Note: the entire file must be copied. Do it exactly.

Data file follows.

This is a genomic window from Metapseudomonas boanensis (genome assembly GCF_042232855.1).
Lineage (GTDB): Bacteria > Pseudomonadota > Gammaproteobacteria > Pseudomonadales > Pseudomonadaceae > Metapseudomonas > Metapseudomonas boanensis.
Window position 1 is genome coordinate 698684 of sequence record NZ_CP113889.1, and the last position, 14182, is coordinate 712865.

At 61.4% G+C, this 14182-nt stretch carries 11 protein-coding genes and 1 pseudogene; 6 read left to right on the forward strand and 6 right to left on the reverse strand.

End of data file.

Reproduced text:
This is a genomic window from Metapseudomonas boanensis (genome assembly GCF_042232855.1).
Lineage (GTDB): Bacteria > Pseudomonadota > Gammaproteobacteria > Pseudomonadales > Pseudomonadaceae > Metapseudomonas > Metapseudomonas boanensis.
Window position 1 is genome coordinate 698684 of sequence record NZ_CP113889.1, and the last position, 14182, is coordinate 712865.

At 61.4% G+C, this 14182-nt stretch carries 11 protein-coding genes and 1 pseudogene; 6 read left to right on the forward strand and 6 right to left on the reverse strand.